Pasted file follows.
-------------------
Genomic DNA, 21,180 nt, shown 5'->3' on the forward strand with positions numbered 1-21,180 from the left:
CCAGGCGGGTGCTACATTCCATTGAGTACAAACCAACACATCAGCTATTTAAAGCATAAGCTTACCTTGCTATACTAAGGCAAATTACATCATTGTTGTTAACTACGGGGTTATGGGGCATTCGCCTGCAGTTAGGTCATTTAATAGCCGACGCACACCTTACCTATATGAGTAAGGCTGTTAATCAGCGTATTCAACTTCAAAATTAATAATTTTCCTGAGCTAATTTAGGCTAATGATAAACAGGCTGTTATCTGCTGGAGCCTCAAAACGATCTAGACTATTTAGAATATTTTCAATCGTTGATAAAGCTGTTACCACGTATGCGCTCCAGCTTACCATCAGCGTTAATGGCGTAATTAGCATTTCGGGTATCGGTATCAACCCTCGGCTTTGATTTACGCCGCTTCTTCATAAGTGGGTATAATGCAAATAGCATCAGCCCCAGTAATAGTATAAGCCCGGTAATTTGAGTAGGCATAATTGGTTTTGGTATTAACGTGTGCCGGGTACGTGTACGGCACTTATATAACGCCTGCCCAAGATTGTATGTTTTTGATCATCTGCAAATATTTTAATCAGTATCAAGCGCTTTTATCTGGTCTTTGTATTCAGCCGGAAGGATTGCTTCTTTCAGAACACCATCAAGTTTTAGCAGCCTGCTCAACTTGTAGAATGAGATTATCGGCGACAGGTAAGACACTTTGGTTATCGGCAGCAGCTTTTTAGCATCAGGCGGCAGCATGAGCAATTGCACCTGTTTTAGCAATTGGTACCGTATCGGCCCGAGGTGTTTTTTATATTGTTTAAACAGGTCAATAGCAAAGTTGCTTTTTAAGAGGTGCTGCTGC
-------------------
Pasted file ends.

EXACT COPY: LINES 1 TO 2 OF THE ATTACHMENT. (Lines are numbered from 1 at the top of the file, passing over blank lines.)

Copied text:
Genomic DNA, 21,180 nt, shown 5'->3' on the forward strand with positions numbered 1-21,180 from the left:
CCAGGCGGGTGCTACATTCCATTGAGTACAAACCAACACATCAGCTATTTAAAGCATAAGCTTACCTTGCTATACTAAGGCAAATTACATCATTGTTGTTAACTACGGGGTTATGGGGCATTCGCCTGCAGTTAGGTCATTTAATAGCCGACGCACACCTTACCTATATGAGTAAGGCTGTTAATCAGCGTATTCAACTTCAAAATTAATAATTTTCCTGAGCTAATTTAGGCTAATGATAAACAGGCTGTTATCTGCTGGAGCCTCAAAACGATCTAGACTATTTAGAATATTTTCAATCGTTGATAAAGCTGTTACCACGTATGCGCTCCAGCTTACCATCAGCGTTAATGGCGTAATTAGCATTTCGGGTATCGGTATCAACCCTCGGCTTTGATTTACGCCGCTTCTTCATAAGTGGGTATAATGCAAATAGCATCAGCCCCAGTAATAGTATAAGCCCGGTAATTTGAGTAGGCATAATTGGTTTTGGTATTAACGTGTGCCGGGTACGTGTACGGCACTTATATAACGCCTGCCCAAGATTGTATGTTTTTGATCATCTGCAAATATTTTAATCAGTATCAAGCGCTTTTATCTGGTCTTTGTATTCAGCCGGAAGGATTGCTTCTTTCAGAACACCATCAAGTTTTAGCAGCCTGCTCAACTTGTAGAATGAGATTATCGGCGACAGGTAAGACACTTTGGTTATCGGCAGCAGCTTTTTAGCATCAGGCGGCAGCATGAGCAATTGCACCTGTTTTAGCAATTGGTACCGTATCGGCCCGAGGTGTTTTTTATATTGTTTAAACAGGTCAATAGCAAAGTTGCTTTTTAAGAGGTGCTGCTGC